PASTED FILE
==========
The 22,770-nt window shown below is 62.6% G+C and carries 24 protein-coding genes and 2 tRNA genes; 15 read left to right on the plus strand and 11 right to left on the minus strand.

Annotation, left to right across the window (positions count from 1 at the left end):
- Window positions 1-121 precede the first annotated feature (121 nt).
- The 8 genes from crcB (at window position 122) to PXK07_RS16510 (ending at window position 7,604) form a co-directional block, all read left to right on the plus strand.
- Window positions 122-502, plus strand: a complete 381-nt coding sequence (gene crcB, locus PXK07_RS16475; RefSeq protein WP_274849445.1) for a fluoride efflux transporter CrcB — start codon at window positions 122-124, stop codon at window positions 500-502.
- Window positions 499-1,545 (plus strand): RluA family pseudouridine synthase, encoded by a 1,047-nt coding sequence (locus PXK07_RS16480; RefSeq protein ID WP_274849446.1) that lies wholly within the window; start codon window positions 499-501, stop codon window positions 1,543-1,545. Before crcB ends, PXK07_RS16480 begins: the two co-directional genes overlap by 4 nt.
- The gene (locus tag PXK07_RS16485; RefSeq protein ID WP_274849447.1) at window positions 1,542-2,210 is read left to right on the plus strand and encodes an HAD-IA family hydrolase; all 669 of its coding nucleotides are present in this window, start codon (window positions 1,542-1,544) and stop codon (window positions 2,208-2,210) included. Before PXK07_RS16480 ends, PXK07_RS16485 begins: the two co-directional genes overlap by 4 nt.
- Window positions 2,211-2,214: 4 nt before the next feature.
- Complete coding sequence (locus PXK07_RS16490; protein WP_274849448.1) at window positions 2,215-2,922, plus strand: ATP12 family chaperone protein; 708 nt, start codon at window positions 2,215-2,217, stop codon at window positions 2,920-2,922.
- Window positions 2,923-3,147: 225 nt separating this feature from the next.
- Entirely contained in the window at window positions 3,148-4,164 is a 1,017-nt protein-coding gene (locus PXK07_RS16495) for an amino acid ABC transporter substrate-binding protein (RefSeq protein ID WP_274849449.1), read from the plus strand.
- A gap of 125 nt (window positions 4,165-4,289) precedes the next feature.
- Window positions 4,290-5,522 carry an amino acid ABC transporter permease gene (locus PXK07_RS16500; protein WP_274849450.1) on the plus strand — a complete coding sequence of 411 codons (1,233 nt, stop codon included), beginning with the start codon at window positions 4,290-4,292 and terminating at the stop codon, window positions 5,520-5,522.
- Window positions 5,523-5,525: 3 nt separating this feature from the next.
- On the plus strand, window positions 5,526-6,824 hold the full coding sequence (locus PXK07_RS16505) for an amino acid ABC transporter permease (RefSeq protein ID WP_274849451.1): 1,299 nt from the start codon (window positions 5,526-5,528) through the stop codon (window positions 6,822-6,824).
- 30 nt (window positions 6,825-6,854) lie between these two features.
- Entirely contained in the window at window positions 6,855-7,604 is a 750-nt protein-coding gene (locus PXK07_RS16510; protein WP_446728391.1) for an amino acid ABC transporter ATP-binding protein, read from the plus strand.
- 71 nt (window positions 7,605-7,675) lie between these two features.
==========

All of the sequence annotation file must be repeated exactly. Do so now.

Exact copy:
The 22,770-nt window shown below is 62.6% G+C and carries 24 protein-coding genes and 2 tRNA genes; 15 read left to right on the plus strand and 11 right to left on the minus strand.

Annotation, left to right across the window (positions count from 1 at the left end):
- Window positions 1-121 precede the first annotated feature (121 nt).
- The 8 genes from crcB (at window position 122) to PXK07_RS16510 (ending at window position 7,604) form a co-directional block, all read left to right on the plus strand.
- Window positions 122-502, plus strand: a complete 381-nt coding sequence (gene crcB, locus PXK07_RS16475; RefSeq protein WP_274849445.1) for a fluoride efflux transporter CrcB — start codon at window positions 122-124, stop codon at window positions 500-502.
- Window positions 499-1,545 (plus strand): RluA family pseudouridine synthase, encoded by a 1,047-nt coding sequence (locus PXK07_RS16480; RefSeq protein ID WP_274849446.1) that lies wholly within the window; start codon window positions 499-501, stop codon window positions 1,543-1,545. Before crcB ends, PXK07_RS16480 begins: the two co-directional genes overlap by 4 nt.
- The gene (locus tag PXK07_RS16485; RefSeq protein ID WP_274849447.1) at window positions 1,542-2,210 is read left to right on the plus strand and encodes an HAD-IA family hydrolase; all 669 of its coding nucleotides are present in this window, start codon (window positions 1,542-1,544) and stop codon (window positions 2,208-2,210) included. Before PXK07_RS16480 ends, PXK07_RS16485 begins: the two co-directional genes overlap by 4 nt.
- Window positions 2,211-2,214: 4 nt before the next feature.
- Complete coding sequence (locus PXK07_RS16490; protein WP_274849448.1) at window positions 2,215-2,922, plus strand: ATP12 family chaperone protein; 708 nt, start codon at window positions 2,215-2,217, stop codon at window positions 2,920-2,922.
- Window positions 2,923-3,147: 225 nt separating this feature from the next.
- Entirely contained in the window at window positions 3,148-4,164 is a 1,017-nt protein-coding gene (locus PXK07_RS16495) for an amino acid ABC transporter substrate-binding protein (RefSeq protein ID WP_274849449.1), read from the plus strand.
- A gap of 125 nt (window positions 4,165-4,289) precedes the next feature.
- Window positions 4,290-5,522 carry an amino acid ABC transporter permease gene (locus PXK07_RS16500; protein WP_274849450.1) on the plus strand — a complete coding sequence of 411 codons (1,233 nt, stop codon included), beginning with the start codon at window positions 4,290-4,292 and terminating at the stop codon, window positions 5,520-5,522.
- Window positions 5,523-5,525: 3 nt separating this feature from the next.
- On the plus strand, window positions 5,526-6,824 hold the full coding sequence (locus PXK07_RS16505) for an amino acid ABC transporter permease (RefSeq protein ID WP_274849451.1): 1,299 nt from the start codon (window positions 5,526-5,528) through the stop codon (window positions 6,822-6,824).
- 30 nt (window positions 6,825-6,854) lie between these two features.
- Entirely contained in the window at window positions 6,855-7,604 is a 750-nt protein-coding gene (locus PXK07_RS16510; protein WP_446728391.1) for an amino acid ABC transporter ATP-binding protein, read from the plus strand.
- 71 nt (window positions 7,605-7,675) lie between these two features.